When the takahē was rediscovered in the Murchison mountains in 1948, it made world headlines as a back from extinction story. This documentary checks in on the big flightless birds three decades later, with their future under threat (by deer, stoats and breeding failure). Doctor Geoffrey Orbell recalls the 1948 expedition. Project Takahē was the first Wild South documentary made by TVNZ’s Natural History Unit (later NHNZ). The images of takahē – blue, green and red, plodding in the snowy tussock – marked the first time most New Zealanders had seen the bird in the wild.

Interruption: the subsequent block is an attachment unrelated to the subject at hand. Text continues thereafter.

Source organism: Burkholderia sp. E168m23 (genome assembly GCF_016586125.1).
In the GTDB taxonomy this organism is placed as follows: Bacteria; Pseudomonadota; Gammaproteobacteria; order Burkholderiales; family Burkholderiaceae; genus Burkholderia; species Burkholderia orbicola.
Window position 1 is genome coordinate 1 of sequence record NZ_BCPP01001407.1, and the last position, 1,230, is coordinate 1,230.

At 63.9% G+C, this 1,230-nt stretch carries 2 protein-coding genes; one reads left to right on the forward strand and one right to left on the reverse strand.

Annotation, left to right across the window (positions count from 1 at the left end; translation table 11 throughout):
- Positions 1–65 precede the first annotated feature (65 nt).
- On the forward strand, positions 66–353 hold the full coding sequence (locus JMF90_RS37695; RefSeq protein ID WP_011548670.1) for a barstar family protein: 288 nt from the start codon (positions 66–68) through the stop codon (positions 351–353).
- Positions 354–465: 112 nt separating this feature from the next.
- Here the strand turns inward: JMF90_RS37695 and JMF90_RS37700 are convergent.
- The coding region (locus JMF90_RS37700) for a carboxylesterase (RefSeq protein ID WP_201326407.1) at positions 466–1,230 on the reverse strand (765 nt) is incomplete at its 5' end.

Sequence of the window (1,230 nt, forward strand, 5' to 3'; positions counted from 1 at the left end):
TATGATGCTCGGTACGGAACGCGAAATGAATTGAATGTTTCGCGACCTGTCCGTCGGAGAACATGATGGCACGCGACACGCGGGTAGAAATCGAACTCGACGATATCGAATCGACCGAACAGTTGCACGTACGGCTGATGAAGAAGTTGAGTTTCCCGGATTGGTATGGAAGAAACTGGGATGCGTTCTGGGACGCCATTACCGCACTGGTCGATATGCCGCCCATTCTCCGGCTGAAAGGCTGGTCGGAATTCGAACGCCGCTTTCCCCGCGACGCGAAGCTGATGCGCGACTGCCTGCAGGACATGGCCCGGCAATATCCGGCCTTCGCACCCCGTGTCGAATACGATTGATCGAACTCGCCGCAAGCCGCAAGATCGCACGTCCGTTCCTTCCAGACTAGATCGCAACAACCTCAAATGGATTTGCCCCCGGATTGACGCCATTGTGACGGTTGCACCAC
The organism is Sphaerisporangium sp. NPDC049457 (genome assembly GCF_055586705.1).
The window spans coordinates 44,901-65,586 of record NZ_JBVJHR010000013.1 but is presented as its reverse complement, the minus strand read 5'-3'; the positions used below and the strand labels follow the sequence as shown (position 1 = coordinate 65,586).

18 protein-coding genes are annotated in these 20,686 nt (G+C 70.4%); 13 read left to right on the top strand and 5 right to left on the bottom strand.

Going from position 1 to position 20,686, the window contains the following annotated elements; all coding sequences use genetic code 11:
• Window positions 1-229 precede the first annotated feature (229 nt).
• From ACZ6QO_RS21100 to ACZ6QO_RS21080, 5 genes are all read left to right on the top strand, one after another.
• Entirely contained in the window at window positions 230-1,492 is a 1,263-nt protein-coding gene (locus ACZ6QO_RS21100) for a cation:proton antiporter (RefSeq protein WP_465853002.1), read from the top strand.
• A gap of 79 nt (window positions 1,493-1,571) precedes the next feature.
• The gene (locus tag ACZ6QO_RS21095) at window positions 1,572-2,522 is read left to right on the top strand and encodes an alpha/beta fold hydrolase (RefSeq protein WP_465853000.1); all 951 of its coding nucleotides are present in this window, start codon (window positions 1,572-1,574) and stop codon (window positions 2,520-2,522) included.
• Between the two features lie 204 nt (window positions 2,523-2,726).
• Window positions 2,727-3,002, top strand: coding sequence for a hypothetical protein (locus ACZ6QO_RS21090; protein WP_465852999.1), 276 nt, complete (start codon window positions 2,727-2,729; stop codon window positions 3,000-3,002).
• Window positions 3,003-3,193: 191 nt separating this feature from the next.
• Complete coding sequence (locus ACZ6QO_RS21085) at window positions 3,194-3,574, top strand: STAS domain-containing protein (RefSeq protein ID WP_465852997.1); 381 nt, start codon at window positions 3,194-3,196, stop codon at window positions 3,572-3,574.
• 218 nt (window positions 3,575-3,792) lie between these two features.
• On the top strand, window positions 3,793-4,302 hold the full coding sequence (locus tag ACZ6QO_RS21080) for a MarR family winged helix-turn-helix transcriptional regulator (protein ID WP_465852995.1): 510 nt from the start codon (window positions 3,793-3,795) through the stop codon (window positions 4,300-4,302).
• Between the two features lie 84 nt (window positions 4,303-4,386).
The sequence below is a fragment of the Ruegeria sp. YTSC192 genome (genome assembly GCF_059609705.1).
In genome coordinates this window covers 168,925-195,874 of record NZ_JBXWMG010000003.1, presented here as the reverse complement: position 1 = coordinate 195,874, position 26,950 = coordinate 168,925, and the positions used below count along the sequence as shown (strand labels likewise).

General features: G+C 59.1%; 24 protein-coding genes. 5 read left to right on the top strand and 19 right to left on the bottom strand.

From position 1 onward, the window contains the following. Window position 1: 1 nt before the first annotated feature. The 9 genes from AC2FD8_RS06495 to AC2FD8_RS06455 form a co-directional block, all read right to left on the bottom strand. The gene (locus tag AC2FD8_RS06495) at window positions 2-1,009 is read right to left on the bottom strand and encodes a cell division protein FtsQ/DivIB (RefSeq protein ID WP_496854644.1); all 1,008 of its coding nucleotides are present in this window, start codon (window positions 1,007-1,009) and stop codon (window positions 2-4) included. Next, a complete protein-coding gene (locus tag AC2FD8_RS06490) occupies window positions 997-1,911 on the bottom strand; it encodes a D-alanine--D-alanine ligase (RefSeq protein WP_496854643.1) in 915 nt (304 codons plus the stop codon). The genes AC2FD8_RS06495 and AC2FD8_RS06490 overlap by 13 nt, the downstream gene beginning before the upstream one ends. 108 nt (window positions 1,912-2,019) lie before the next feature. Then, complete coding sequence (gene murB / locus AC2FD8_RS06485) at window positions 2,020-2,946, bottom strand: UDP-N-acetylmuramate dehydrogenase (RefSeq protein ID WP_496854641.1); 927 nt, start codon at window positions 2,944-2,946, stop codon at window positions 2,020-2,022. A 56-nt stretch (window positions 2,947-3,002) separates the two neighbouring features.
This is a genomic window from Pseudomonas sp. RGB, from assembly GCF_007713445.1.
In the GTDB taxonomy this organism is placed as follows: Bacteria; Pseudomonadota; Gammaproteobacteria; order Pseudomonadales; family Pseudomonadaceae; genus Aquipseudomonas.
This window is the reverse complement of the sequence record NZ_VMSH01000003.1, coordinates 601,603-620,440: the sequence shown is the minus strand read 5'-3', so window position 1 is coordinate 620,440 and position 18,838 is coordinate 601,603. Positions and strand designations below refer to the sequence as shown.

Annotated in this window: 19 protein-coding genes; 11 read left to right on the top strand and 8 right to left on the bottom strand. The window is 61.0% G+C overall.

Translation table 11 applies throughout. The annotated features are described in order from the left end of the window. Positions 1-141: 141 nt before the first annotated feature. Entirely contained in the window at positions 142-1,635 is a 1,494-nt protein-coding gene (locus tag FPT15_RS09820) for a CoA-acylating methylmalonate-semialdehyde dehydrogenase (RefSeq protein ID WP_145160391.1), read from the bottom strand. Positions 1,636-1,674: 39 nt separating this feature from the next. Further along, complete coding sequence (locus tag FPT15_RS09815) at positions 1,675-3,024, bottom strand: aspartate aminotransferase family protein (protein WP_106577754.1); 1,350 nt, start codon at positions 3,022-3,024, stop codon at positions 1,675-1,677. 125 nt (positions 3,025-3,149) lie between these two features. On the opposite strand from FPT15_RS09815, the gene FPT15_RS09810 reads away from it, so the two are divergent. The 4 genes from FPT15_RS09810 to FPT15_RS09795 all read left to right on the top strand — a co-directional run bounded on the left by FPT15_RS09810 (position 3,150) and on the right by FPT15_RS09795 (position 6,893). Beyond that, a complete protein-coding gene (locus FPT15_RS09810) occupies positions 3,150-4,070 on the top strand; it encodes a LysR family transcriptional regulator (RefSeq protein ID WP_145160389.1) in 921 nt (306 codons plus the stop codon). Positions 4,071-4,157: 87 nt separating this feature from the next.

In November 1948 New Zealand got its own Lost World story, when a population of takahē — a large flightless rail, long thought extinct — was found in a remote part of Fiordland. The rediscovery of ‘notornis’ (a cousin of the pūkeko), by Southland doctor Geoffrey Orbell, generated international interest. This episode of the NFU’s Weekly Review newsreel series treks from Lake Te Anau high into the Murchison Mountains, where the team (including naturalist Robert Falla) find sea shell fossils, evidence of moa-hunter campsites, and the dodo-like takahē itself.